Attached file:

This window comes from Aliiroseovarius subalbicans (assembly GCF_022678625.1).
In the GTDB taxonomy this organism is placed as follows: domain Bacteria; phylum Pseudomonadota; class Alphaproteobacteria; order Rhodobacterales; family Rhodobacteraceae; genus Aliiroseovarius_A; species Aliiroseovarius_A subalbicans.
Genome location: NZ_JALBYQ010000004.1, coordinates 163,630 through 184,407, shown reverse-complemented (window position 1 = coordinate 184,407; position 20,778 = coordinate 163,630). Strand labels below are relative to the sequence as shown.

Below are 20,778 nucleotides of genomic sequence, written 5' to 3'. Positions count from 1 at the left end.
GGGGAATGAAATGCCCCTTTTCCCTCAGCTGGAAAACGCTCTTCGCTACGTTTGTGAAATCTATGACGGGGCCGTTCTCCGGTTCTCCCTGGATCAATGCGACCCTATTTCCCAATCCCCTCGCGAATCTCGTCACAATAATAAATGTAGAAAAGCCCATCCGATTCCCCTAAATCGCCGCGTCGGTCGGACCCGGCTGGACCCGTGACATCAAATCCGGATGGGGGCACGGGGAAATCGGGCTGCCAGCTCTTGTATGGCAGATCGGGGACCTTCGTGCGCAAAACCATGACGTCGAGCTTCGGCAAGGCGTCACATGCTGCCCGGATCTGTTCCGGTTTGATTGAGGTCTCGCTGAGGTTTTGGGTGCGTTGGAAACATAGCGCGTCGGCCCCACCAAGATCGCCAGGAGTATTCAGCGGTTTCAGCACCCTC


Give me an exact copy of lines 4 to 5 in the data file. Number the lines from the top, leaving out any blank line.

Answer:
Below are 20,778 nucleotides of genomic sequence, written 5' to 3'. Positions count from 1 at the left end.
GGGGAATGAAATGCCCCTTTTCCCTCAGCTGGAAAACGCTCTTCGCTACGTTTGTGAAATCTATGACGGGGCCGTTCTCCGGTTCTCCCTGGATCAATGCGACCCTATTTCCCAATCCCCTCGCGAATCTCGTCACAATAATAAATGTAGAAAAGCCCATCCGATTCCCCTAAATCGCCGCGTCGGTCGGACCCGGCTGGACCCGTGACATCAAATCCGGATGGGGGCACGGGGAAATCGGGCTGCCAGCTCTTGTATGGCAGATCGGGGACCTTCGTGCGCAAAACCATGACGTCGAGCTTCGGCAAGGCGTCACATGCTGCCCGGATCTGTTCCGGTTTGATTGAGGTCTCGCTGAGGTTTTGGGTGCGTTGGAAACATAGCGCGTCGGCCCCACCAAGATCGCCAGGAGTATTCAGCGGTTTCAGCACCCTC